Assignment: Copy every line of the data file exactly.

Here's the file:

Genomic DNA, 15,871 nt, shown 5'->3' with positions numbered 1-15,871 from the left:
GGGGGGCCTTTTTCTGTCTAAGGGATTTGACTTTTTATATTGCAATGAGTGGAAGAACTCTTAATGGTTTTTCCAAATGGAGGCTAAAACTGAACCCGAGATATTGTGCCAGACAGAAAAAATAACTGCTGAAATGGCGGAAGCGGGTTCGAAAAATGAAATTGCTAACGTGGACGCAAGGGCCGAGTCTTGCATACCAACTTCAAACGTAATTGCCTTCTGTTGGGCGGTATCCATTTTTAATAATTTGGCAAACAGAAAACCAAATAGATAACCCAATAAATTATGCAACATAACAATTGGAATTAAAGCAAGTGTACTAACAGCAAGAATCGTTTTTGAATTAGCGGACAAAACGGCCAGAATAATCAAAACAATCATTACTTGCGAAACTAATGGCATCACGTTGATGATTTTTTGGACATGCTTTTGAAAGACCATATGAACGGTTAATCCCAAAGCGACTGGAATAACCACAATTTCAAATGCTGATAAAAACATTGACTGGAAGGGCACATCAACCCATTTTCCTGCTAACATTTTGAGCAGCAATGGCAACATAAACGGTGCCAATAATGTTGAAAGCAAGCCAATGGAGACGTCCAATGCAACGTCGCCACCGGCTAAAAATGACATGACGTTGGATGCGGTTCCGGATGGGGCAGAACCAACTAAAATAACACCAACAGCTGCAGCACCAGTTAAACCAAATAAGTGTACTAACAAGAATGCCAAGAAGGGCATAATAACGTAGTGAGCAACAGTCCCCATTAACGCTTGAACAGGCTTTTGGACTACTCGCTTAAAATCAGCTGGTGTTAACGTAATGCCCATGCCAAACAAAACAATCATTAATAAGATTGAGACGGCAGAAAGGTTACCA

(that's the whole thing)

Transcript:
Genomic DNA, 15,871 nt, shown 5'->3' with positions numbered 1-15,871 from the left:
GGGGGGCCTTTTTCTGTCTAAGGGATTTGACTTTTTATATTGCAATGAGTGGAAGAACTCTTAATGGTTTTTCCAAATGGAGGCTAAAACTGAACCCGAGATATTGTGCCAGACAGAAAAAATAACTGCTGAAATGGCGGAAGCGGGTTCGAAAAATGAAATTGCTAACGTGGACGCAAGGGCCGAGTCTTGCATACCAACTTCAAACGTAATTGCCTTCTGTTGGGCGGTATCCATTTTTAATAATTTGGCAAACAGAAAACCAAATAGATAACCCAATAAATTATGCAACATAACAATTGGAATTAAAGCAAGTGTACTAACAGCAAGAATCGTTTTTGAATTAGCGGACAAAACGGCCAGAATAATCAAAACAATCATTACTTGCGAAACTAATGGCATCACGTTGATGATTTTTTGGACATGCTTTTGAAAGACCATATGAACGGTTAATCCCAAAGCGACTGGAATAACCACAATTTCAAATGCTGATAAAAACATTGACTGGAAGGGCACATCAACCCATTTTCCTGCTAACATTTTGAGCAGCAATGGCAACATAAACGGTGCCAATAATGTTGAAAGCAAGCCAATGGAGACGTCCAATGCAACGTCGCCACCGGCTAAAAATGACATGACGTTGGATGCGGTTCCGGATGGGGCAGAACCAACTAAAATAACACCAACAGCTGCAGCACCAGTTAAACCAAATAAGTGTACTAACAAGAATGCCAAGAAGGGCATAATAACGTAGTGAGCAACAGTCCCCATTAACGCTTGAACAGGCTTTTGGACTACTCGCTTAAAATCAGCTGGTGTTAACGTAATGCCCATGCCAAACAAAACAATCATTAATAAGATTGAGACGGCAGAAAGGTTACCA